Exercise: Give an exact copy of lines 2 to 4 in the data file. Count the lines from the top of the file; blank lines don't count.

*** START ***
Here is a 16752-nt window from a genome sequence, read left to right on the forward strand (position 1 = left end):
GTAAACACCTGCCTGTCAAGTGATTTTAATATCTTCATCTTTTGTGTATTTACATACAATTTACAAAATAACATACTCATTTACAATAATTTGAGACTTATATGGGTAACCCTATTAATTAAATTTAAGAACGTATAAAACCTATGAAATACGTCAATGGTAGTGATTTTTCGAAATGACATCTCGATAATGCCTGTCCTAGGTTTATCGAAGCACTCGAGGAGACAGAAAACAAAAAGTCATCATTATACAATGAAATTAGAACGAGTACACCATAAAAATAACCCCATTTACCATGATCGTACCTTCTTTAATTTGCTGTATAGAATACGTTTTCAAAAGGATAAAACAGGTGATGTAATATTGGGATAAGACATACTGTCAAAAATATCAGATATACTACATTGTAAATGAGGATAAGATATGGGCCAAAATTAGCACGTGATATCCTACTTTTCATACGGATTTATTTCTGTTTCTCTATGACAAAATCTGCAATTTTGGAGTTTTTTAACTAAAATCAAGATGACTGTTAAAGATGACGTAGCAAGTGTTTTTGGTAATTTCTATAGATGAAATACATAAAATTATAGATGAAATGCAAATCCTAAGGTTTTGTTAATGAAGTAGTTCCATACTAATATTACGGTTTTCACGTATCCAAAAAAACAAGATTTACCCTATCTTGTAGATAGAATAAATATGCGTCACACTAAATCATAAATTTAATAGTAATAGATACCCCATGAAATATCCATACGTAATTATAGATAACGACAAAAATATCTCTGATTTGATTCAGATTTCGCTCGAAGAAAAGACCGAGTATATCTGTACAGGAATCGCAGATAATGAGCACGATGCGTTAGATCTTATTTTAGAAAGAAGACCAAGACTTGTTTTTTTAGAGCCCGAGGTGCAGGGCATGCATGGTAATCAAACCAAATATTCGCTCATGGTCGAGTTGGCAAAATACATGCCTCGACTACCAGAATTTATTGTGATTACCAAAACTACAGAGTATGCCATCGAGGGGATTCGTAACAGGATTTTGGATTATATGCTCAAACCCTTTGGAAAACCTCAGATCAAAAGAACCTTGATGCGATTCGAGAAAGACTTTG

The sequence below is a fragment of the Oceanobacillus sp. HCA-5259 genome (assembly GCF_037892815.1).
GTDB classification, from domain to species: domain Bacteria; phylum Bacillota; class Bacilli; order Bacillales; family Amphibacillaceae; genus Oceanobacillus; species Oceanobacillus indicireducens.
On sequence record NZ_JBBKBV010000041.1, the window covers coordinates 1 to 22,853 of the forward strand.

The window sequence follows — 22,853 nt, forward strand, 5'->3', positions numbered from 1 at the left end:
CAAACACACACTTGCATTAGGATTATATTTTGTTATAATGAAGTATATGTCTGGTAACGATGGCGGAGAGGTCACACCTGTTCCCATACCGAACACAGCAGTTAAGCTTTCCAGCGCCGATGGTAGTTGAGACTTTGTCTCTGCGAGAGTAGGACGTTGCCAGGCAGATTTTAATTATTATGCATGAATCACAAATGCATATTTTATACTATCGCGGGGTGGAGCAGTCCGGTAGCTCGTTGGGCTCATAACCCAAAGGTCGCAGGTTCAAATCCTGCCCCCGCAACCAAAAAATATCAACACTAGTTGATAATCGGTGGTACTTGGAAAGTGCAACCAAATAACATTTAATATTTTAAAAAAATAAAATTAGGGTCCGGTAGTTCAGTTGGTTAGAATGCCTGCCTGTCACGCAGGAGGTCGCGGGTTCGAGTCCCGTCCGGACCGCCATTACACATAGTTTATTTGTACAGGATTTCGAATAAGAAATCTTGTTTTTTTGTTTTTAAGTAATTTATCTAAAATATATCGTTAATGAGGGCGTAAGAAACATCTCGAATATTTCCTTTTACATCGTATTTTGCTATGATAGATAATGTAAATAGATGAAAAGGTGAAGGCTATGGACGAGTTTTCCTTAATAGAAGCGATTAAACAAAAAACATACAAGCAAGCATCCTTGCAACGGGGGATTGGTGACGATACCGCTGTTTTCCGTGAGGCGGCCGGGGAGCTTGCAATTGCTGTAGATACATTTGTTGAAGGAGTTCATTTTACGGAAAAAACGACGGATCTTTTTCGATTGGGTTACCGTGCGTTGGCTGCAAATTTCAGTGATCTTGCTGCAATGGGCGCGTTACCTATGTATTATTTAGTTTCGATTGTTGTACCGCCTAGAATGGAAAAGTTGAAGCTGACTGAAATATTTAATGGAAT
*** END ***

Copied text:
GTAAACACCTGCCTGTCAAGTGATTTTAATATCTTCATCTTTTGTGTATTTACATACAATTTACAAAATAACATACTCATTTACAATAATTTGAGACTTATATGGGTAACCCTATTAATTAAATTTAAGAACGTATAAAACCTATGAAATACGTCAATGGTAGTGATTTTTCGAAATGACATCTCGATAATGCCTGTCCTAGGTTTATCGAAGCACTCGAGGAGACAGAAAACAAAAAGTCATCATTATACAATGAAATTAGAACGAGTACACCATAAAAATAACCCCATTTACCATGATCGTACCTTCTTTAATTTGCTGTATAGAATACGTTTTCAAAAGGATAAAACAGGTGATGTAATATTGGGATAAGACATACTGTCAAAAATATCAGATATACTACATTGTAAATGAGGATAAGATATGGGCCAAAATTAGCACGTGATATCCTACTTTTCATACGGATTTATTTCTGTTTCTCTATGACAAAATCTGCAATTTTGGAGTTTTTTAACTAAAATCAAGATGACTGTTAAAGATGACGTAGCAAGTGTTTTTGGTAATTTCTATAGATGAAATACATAAAATTATAGATGAAATGCAAATCCTAAGGTTTTGTTAATGAAGTAGTTCCATACTAATATTACGGTTTTCACGTATCCAAAAAAACAAGATTTACCCTATCTTGTAGATAGAATAAATATGCGTCACACTAAATCATAAATTTAATAGTAATAGATACCCCATGAAATATCCATACGTAATTATAGATAACGACAAAAATATCTCTGATTTGATTCAGATTTCGCTCGAAGAAAAGACCGAGTATATCTGTACAGGAATCGCAGATAATGAGCACGATGCGTTAGATCTTATTTTAGAAAGAAGACCAAGACTTGTTTTTTTAGAGCCCGAGGTGCAGGGCATGCATGGTAATCAAACCAAATATTCGCTCATGGTCGAGTTGGCAAAATACATGCCTCGACTACCAGAATTTATTGTGATTACCAAAACTACAGAGTATGCCATCGAGGGGATTCGTAACAGGATTTTGGATTATATGCTCAAACCCTTTGGAAAACCTCAGATCAAAAGAACCTTGATGCGATTCGAGAAAGACTTTG

The sequence below is a fragment of the Oceanobacillus sp. HCA-5259 genome (assembly GCF_037892815.1).
GTDB classification, from domain to species: domain Bacteria; phylum Bacillota; class Bacilli; order Bacillales; family Amphibacillaceae; genus Oceanobacillus; species Oceanobacillus indicireducens.